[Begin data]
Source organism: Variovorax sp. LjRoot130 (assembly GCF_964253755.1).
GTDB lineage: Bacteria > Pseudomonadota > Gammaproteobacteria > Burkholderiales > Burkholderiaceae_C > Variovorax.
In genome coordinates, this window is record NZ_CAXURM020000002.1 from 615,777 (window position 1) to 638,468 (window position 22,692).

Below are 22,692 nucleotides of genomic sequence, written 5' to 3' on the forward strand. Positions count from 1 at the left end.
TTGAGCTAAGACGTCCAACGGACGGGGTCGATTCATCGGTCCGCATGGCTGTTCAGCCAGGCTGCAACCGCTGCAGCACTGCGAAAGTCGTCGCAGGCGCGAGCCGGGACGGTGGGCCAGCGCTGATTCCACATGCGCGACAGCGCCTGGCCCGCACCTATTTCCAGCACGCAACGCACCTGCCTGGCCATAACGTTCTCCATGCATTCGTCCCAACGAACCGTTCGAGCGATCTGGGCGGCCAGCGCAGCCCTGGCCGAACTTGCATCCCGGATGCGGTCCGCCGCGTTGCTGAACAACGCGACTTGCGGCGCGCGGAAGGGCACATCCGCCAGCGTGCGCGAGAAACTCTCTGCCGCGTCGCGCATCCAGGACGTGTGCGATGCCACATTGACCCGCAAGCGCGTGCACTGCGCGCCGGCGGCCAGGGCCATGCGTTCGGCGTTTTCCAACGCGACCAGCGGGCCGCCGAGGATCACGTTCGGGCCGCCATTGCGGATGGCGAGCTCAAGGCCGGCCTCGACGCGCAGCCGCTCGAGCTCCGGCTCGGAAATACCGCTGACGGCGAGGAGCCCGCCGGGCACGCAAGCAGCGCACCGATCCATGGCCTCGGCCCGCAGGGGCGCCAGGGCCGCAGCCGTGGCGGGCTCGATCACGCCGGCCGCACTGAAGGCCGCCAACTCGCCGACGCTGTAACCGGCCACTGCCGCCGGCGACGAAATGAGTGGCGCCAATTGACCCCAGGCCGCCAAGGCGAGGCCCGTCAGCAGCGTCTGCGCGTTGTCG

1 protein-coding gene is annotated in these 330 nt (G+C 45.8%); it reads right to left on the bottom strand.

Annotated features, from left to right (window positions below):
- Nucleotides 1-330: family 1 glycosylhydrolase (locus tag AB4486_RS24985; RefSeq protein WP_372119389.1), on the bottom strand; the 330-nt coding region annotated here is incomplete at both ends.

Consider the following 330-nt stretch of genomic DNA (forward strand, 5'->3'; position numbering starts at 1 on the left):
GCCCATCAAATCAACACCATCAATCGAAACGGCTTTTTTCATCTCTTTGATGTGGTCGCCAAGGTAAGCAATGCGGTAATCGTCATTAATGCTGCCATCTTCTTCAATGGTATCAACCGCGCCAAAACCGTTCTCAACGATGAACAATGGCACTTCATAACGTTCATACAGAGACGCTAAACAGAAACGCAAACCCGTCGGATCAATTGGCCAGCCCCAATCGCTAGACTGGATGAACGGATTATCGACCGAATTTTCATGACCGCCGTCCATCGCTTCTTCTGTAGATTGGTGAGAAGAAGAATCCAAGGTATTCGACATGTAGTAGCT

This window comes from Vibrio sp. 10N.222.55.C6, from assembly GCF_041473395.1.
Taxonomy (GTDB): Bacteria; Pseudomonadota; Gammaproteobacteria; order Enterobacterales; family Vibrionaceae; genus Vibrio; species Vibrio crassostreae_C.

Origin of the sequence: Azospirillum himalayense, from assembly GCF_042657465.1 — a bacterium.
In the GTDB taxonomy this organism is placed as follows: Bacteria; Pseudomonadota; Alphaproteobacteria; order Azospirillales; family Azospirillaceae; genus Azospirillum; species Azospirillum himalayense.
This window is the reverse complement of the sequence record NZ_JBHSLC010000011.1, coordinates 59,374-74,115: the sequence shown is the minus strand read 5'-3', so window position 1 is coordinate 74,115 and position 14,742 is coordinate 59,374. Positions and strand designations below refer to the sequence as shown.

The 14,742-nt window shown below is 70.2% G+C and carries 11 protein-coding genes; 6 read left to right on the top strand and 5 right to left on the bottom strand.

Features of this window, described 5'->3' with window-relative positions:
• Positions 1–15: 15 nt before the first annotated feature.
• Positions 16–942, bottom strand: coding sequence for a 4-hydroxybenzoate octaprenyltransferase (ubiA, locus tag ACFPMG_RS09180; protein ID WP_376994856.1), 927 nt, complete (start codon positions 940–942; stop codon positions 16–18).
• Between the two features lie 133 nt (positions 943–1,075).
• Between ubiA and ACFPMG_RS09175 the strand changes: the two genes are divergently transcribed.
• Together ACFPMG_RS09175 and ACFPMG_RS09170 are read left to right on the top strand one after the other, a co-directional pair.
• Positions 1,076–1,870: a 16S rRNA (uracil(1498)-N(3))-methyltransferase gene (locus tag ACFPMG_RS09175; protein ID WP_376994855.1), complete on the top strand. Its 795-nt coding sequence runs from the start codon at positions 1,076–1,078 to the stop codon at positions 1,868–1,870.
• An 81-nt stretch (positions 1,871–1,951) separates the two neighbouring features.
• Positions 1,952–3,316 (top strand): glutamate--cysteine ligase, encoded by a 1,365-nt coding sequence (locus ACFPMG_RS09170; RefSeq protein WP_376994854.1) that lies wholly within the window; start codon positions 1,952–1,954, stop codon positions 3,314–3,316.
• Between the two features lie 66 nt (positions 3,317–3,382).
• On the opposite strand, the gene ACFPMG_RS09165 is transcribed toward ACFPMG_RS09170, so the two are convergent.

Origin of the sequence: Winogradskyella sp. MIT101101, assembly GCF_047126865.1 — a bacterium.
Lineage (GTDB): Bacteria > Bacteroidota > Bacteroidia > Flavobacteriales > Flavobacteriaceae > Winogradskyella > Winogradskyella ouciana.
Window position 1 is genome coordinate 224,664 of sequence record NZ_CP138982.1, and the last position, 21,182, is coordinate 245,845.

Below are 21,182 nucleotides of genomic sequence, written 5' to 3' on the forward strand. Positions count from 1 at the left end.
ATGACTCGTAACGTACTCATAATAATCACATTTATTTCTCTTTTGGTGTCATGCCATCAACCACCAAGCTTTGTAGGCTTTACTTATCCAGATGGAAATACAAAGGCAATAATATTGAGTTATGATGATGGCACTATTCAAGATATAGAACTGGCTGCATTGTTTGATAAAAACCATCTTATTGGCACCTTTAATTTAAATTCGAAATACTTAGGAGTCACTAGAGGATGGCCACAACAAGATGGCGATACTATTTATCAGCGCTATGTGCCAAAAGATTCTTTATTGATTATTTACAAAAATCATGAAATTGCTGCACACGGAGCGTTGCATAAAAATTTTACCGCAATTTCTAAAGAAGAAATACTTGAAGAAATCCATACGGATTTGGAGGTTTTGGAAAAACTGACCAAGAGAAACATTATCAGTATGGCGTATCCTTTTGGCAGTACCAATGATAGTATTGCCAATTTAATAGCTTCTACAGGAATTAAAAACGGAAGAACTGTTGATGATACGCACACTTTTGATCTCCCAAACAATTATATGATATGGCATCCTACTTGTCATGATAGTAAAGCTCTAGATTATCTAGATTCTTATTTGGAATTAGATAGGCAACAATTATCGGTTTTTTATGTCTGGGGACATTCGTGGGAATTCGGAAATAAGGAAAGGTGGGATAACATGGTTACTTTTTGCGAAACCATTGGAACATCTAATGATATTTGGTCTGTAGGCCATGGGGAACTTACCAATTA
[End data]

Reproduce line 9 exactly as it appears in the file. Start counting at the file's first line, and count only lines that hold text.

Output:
Consider the following 330-nt stretch of genomic DNA (forward strand, 5'->3'; position numbering starts at 1 on the left):